Pump Readers Respond, March 2012


Insight and reactions to key industry coverage

 

“Pump Ed 101,” November 2011

 

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In Joe Evans’ November 2011 “Pump Ed 101,” an error appeared in one of the equation for suction specific speed. The correct formula is:

S = N√Q/NPSHr3/4

We apologize for any inconvenience this may have caused.

 

 

“HI Pump FAQs,” February 2011 & “Readers Respond,” March 2011

 

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Can I have a complete design process of how the formula for the shaft deflection is derived? From the March reader respond, I though magazine was to re-publish the complete formula.

Jack Terlecki

 

Lee Ruiz (Pumps & Systems’ reader and letter writer in the March issue) responds:

The step-by-step derivation of the H.I. FAQ shaft deflection formulas is made more complex because of the three different shaft sizes. In lieu of using the double-integration method with boundary conditions, I have employed the principle of superposition and have assembled the pertinent elementary beam equations for the solutions. An Excel file is attached with the formula development steps shown (available on www.pump-zone.com). 

The derivation assumes: the shaft material is homogeneous, the maximum stress is less than the material elastic limit (therefore, superposition can be used), the shaft deflection due to vertical shear is considered insignificant and not included.

For the elementary beam formulas used to develop these solutions, refer to a mechanics of materials text or go to http://www.advancepipeliner.com/Resources/Others/Beams/Beam_Deflection_F....

 

  

"The History of Pumps," January 2012

 

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I always look forward to the new issue of P&S, the January 2012 issue is unique not only for the usual informative and interesting articles but for all the good information of the World Pump History, congratulations this issue is a keeper. I always recommend P&S to my friends and clients in the chemical process industry. This issue is a fine example of the high quality of your magazine. What a way to start the year!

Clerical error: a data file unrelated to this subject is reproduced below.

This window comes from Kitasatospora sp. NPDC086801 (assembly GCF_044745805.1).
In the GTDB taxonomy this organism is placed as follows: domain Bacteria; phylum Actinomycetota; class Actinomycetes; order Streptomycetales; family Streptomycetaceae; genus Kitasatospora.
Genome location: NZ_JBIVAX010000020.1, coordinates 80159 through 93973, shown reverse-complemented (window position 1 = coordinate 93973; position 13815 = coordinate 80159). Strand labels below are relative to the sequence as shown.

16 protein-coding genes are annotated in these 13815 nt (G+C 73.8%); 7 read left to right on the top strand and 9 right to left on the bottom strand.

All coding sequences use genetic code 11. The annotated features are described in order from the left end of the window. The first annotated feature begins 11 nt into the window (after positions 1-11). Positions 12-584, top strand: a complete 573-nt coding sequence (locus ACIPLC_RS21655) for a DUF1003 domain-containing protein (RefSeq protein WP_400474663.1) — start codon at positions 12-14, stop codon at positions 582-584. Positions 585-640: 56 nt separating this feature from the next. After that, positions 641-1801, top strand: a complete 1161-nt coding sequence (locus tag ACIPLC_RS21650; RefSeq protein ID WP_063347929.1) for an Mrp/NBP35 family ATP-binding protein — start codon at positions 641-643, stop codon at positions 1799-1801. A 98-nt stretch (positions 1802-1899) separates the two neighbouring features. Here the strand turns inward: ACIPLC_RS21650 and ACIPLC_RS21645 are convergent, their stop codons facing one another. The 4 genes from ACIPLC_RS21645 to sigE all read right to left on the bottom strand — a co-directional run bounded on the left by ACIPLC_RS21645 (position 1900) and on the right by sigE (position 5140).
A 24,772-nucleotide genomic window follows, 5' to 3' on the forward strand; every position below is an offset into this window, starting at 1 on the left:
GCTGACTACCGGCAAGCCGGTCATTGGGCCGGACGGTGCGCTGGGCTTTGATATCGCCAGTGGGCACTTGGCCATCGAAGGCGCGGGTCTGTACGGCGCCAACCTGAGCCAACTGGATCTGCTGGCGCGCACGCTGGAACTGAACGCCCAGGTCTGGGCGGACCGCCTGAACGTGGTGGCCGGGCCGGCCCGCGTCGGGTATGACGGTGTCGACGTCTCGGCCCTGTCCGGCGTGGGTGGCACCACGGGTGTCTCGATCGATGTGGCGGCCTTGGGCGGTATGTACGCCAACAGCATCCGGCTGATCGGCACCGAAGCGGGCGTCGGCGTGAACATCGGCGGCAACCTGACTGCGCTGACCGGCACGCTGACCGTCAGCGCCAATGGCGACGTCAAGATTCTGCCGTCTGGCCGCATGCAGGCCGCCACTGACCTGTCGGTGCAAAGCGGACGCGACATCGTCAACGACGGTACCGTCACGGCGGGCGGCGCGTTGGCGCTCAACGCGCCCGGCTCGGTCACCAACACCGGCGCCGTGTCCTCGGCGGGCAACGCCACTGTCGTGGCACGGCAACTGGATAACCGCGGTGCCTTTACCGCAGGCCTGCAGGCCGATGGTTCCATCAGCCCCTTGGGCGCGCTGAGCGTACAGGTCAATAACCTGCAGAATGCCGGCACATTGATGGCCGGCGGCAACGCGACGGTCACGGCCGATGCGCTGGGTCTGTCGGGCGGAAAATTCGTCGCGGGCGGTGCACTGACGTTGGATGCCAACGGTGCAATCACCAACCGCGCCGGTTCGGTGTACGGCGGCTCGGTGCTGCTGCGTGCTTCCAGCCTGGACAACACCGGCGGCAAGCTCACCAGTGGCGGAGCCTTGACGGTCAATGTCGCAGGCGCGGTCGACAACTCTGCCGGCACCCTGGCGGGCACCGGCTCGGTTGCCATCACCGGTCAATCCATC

Keep up the good work.

Jose M. Sentmanat

Consultant

Liquid Filtration Specialist, LLC

 


 

"Pumping Prescriptions," July 2011

 

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If for some reason, the flow has been reduced to 50 percent of the original design, a better energy saving may be obtained by installing a variable frequency drive (medium voltage for this application). Impeller trimming is permanent.

Mallur R. Nandagopal, Ph.D., P.E. 

Senior Engineer, City of Spokane Water Department

 

Lev Nelik responds:

You have a good point. Speed reduction via a variable frequency drive (VFD) is more flexible versus irreversible impeller trim. However, especially for municipal applications and for systems where friction head is small in relation to the static head (mostly lift), speed reduction by VFD (or trim) could be problematic. The reason for that is, per pump affinity laws, speed reduction carries with it not only flow reduction but head reduction as well. With relatively small speed change, the entire pump curve can easily dip before the system head, making a pump effectively shut-off hydraulically. I see VFD systems for such applications all over the U.S. and internationally and must admit many have issues.

 

Mallur Nandagopal responds:

As per the article, if the flow has been reduced to 50 percent, changing the impeller diameter is not only permanent but, also, efficiency will not be achieved. Changing the speed with a VFD keeps the efficiency almost constant and is not permanent. The TDH at lower flow will be lowered as friction losses reduce.

 


 

"The 'Real Golden' Age of Sealles Pumps," November 2011

 

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